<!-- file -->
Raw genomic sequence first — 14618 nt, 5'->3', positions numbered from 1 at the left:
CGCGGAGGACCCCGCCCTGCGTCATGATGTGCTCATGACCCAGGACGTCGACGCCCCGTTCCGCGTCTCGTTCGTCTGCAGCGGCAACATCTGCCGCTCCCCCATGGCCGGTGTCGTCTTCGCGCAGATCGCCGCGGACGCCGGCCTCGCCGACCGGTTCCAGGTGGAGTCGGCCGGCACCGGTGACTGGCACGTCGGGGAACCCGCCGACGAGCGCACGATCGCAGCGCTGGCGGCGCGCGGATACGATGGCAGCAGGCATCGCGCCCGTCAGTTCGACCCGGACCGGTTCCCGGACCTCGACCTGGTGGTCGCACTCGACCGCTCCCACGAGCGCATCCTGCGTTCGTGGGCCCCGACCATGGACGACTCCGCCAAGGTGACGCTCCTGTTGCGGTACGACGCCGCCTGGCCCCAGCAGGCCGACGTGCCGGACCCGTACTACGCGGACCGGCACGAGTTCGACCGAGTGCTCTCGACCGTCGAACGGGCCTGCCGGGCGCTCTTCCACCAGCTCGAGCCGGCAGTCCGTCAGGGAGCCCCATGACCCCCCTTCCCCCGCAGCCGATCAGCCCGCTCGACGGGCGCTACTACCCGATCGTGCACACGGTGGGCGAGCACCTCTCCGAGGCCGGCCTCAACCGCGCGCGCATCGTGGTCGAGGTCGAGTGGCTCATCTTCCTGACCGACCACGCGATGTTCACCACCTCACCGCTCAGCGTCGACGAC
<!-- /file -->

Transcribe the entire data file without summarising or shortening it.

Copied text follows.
Raw genomic sequence first — 14618 nt, 5'->3', positions numbered from 1 at the left:
CGCGGAGGACCCCGCCCTGCGTCATGATGTGCTCATGACCCAGGACGTCGACGCCCCGTTCCGCGTCTCGTTCGTCTGCAGCGGCAACATCTGCCGCTCCCCCATGGCCGGTGTCGTCTTCGCGCAGATCGCCGCGGACGCCGGCCTCGCCGACCGGTTCCAGGTGGAGTCGGCCGGCACCGGTGACTGGCACGTCGGGGAACCCGCCGACGAGCGCACGATCGCAGCGCTGGCGGCGCGCGGATACGATGGCAGCAGGCATCGCGCCCGTCAGTTCGACCCGGACCGGTTCCCGGACCTCGACCTGGTGGTCGCACTCGACCGCTCCCACGAGCGCATCCTGCGTTCGTGGGCCCCGACCATGGACGACTCCGCCAAGGTGACGCTCCTGTTGCGGTACGACGCCGCCTGGCCCCAGCAGGCCGACGTGCCGGACCCGTACTACGCGGACCGGCACGAGTTCGACCGAGTGCTCTCGACCGTCGAACGGGCCTGCCGGGCGCTCTTCCACCAGCTCGAGCCGGCAGTCCGTCAGGGAGCCCCATGACCCCCCTTCCCCCGCAGCCGATCAGCCCGCTCGACGGGCGCTACTACCCGATCGTGCACACGGTGGGCGAGCACCTCTCCGAGGCCGGCCTCAACCGCGCGCGCATCGTGGTCGAGGTCGAGTGGCTCATCTTCCTGACCGACCACGCGATGTTCACCACCTCACCGCTCAGCGTCGACGAC